Trip to Carnegie printer's shop fits Freedom Area students to T


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T-shirts in every color of the rainbow filled plastic bins stacked all over the workroom at Roo Tees screen printing shop in Carnegie.

A group of Freedom Area High School students looked at the bins, trying to decide which colored inks they wanted to apply to the blank shirts as part of a field trip where they would design and print T-shirts as a class assignment.

The 13 students and their teacher, Kristen Milanovich, were at the shop last Thursday to learn how to silk-screen print on T-shirts, stickers and decals. It is part of their Freedom Fortune 500 class.

The students have silk-screen printing equipment at their school, but they visited the company to gain the expertise of shop owner Bobby Gracie and his staff.

In their high school classroom and in Mr. Gracie’s shop, students do more than silk-screen designs on shirts. “Students are learning the whole process,” from taking orders to packing and shipping the finished merchandise, Mr. Gracie said. He has made a number of trips to the high school, and expects to make more. But last Thursday was the first visit by students to his shop.

Some of the students in the class plan to continue on to higher education, including college, Ms. Milanovich said. Others plan to find jobs after graduation, and some have expressed an interest in starting and running their own businesses some day.

Ms. Milanovich has learned how to operate the school’s silk-screening equipment with some training from the company that sold the equipment, but help and tips from Mr. Gracie and his staff  are "invaluable,” she said.

Mr. Gracie is not an artist, but some of the high school students are, and that’s a big advantage in producing original designs, he noted.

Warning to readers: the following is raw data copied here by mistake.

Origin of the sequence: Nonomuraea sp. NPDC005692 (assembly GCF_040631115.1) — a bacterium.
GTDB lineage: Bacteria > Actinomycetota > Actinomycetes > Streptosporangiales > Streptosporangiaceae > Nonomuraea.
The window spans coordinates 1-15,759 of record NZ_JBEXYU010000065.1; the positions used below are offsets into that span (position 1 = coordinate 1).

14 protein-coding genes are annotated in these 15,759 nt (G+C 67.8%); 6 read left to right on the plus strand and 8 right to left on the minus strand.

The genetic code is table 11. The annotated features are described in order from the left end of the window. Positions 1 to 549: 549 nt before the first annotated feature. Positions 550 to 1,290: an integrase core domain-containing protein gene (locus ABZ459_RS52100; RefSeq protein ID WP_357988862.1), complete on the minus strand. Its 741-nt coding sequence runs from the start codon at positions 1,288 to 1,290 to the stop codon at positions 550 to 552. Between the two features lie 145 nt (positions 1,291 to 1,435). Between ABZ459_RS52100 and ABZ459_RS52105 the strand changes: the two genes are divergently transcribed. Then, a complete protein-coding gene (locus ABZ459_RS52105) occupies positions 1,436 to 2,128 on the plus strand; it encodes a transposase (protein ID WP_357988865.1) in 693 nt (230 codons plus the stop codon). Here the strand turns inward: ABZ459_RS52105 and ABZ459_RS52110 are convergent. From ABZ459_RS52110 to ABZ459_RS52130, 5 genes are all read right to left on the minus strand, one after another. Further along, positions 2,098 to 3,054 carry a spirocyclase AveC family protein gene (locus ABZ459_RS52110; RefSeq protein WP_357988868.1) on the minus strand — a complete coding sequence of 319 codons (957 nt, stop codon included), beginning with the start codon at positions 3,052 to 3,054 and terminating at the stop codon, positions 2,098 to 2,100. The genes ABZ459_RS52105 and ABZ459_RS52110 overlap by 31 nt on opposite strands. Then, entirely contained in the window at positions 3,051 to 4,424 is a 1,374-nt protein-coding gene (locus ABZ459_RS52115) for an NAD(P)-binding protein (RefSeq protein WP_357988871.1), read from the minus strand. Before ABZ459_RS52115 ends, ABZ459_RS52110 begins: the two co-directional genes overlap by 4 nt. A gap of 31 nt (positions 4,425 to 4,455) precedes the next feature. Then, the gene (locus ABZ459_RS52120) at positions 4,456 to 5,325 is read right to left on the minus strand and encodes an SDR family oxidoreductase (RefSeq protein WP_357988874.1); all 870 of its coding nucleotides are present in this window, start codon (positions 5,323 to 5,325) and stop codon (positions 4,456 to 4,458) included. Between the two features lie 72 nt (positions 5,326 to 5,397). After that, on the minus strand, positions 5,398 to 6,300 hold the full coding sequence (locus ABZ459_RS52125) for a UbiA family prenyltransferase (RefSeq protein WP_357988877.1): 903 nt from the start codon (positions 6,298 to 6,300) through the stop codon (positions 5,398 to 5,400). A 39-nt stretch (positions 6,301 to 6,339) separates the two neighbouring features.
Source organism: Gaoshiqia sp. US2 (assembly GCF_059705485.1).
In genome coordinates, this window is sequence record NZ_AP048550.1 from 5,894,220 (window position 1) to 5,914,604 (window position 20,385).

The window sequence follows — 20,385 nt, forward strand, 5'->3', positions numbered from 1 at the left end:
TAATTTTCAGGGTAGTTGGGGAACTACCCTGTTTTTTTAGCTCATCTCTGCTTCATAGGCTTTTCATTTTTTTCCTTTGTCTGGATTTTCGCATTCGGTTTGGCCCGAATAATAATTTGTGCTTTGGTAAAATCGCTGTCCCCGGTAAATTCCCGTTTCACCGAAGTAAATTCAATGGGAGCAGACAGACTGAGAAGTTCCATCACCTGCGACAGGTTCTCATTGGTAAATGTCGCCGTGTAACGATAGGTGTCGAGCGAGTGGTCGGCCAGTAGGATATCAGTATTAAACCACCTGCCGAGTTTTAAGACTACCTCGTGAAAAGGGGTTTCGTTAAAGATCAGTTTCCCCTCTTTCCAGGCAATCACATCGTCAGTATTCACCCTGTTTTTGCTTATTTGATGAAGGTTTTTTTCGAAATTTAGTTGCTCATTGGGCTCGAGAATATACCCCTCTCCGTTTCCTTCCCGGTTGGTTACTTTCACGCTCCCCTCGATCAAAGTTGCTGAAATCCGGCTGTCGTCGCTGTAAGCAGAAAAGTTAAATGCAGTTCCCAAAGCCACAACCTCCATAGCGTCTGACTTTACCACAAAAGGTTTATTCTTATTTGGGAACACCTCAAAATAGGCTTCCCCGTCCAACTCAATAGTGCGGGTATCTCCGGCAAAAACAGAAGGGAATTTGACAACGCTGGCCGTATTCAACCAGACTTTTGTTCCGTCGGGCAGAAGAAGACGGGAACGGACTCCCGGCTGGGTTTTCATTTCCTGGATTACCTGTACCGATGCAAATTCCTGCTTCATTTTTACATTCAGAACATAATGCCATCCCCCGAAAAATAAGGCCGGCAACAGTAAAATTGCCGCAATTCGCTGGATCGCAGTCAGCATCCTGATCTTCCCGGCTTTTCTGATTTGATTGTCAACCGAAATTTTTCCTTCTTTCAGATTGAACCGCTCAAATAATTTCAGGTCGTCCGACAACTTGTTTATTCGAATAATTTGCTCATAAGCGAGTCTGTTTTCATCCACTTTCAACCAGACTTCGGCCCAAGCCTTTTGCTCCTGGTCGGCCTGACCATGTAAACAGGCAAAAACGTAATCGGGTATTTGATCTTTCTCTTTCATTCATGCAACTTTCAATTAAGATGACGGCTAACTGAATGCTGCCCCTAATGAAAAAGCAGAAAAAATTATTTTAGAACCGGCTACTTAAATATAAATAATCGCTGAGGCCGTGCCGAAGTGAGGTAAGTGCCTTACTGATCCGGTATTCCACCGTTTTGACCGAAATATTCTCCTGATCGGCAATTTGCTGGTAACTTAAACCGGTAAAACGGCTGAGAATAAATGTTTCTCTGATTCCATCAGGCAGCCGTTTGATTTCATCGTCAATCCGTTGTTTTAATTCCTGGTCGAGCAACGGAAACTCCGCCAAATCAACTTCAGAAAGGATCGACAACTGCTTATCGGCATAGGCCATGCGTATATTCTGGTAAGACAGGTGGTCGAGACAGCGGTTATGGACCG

Students watched raptly as employee Judah Lamey printed a green Carlynton Cougars tee with blue, tan, white and black ink. The students had never done a four-color shirt at school. They admired the crisp colors of tan cougar claws on a green shirt.

Asked for his title, Mr. Lamey joked that he’s “grand prince of printing.”

“What kinds of problems are you having with your printing?” he asked students.

“The ink washes off” as soon as the T-shirt is washed, one girl lamented.

Mr. Lamey told students “perhaps you need a heat gun. It’s the handiest tool” and can be purchased at any hardware store.

After ink has been screened onto cotton shirts, the shirts must be heated to 360 to 380 degrees as they come through the dryer. Though machines have temperature settings, “on a day like today when it’s so cold outside, they may not be hot enough” if cold air from outside is seeping into the room, Mr. Lamey said. Point a heat gun at the shirts to see if they are the right temperature.

In the summer, the shop is not air conditioned because the shirts would not be hot enough, Mr. Gracie said.

“In the summer, I’m literally running a sweatshop,” Mr. Gracie joked.

The ink on designs and printing should not crack, said Mr. Lamey who showed them how to prevent that.

Nevin Sprecher, 17, of New Sewickley, is an artist who hopes to learn the silk screen process so he can put his original designs onto T-shirts and other merchandise. He showed samples of his artwork on his smartphone.

“I like pencil” as a medium “more than anything,” Nevin said. “I’m into characters, including monsters.”

After a pizza lunch, the female students designed shirts with the logo Freedom Girls Basketball.

The school colors are red and white. They picked gray or white shirts for their background and picked red, black and tan for the design, which includes a black basketball with red seams.

The partnership between Freedom Area and Roo Tees evolved because Mr. Gracie attended Clarion College with Misty Slavic, the Beaver County district's curriculum director. They worked out the cooperative program. Mr. Gracie majored in business and bought his own business.

Roo Tees does custom screen printing and embroidery for schools, corporations, organizations and athletic teams. The printing and embroidery also is done on hats, jackets, pants, bags and blankets. In the shop’s busy season — spring through September — between 4,000 and 5,000 pieces are shipped out each week, Mr. Gracie said.


Linda Wilson Fuoco: lfuoco@post-gazette.com or 412-722-0087.

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